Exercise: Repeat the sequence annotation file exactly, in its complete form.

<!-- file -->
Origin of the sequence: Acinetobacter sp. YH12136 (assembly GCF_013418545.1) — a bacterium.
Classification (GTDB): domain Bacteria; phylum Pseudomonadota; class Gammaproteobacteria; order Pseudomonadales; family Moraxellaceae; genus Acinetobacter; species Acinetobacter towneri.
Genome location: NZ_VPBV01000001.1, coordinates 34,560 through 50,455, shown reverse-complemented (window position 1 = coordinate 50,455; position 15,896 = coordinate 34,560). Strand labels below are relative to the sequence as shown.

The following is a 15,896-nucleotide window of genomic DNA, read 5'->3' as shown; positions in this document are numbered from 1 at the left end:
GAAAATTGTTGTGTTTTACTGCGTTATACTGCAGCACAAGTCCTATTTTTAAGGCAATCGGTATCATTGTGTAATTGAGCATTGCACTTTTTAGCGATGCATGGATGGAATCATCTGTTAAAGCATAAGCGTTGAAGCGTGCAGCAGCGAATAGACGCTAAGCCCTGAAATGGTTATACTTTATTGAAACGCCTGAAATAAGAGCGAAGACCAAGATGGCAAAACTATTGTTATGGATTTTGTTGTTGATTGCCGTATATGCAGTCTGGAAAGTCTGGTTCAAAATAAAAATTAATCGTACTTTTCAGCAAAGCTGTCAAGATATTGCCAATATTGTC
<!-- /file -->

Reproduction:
Origin of the sequence: Acinetobacter sp. YH12136 (assembly GCF_013418545.1) — a bacterium.
Classification (GTDB): domain Bacteria; phylum Pseudomonadota; class Gammaproteobacteria; order Pseudomonadales; family Moraxellaceae; genus Acinetobacter; species Acinetobacter towneri.
Genome location: NZ_VPBV01000001.1, coordinates 34,560 through 50,455, shown reverse-complemented (window position 1 = coordinate 50,455; position 15,896 = coordinate 34,560). Strand labels below are relative to the sequence as shown.

The following is a 15,896-nucleotide window of genomic DNA, read 5'->3' as shown; positions in this document are numbered from 1 at the left end:
GAAAATTGTTGTGTTTTACTGCGTTATACTGCAGCACAAGTCCTATTTTTAAGGCAATCGGTATCATTGTGTAATTGAGCATTGCACTTTTTAGCGATGCATGGATGGAATCATCTGTTAAAGCATAAGCGTTGAAGCGTGCAGCAGCGAATAGACGCTAAGCCCTGAAATGGTTATACTTTATTGAAACGCCTGAAATAAGAGCGAAGACCAAGATGGCAAAACTATTGTTATGGATTTTGTTGTTGATTGCCGTATATGCAGTCTGGAAAGTCTGGTTCAAAATAAAAATTAATCGTACTTTTCAGCAAAGCTGTCAAGATATTGCCAATATTGTC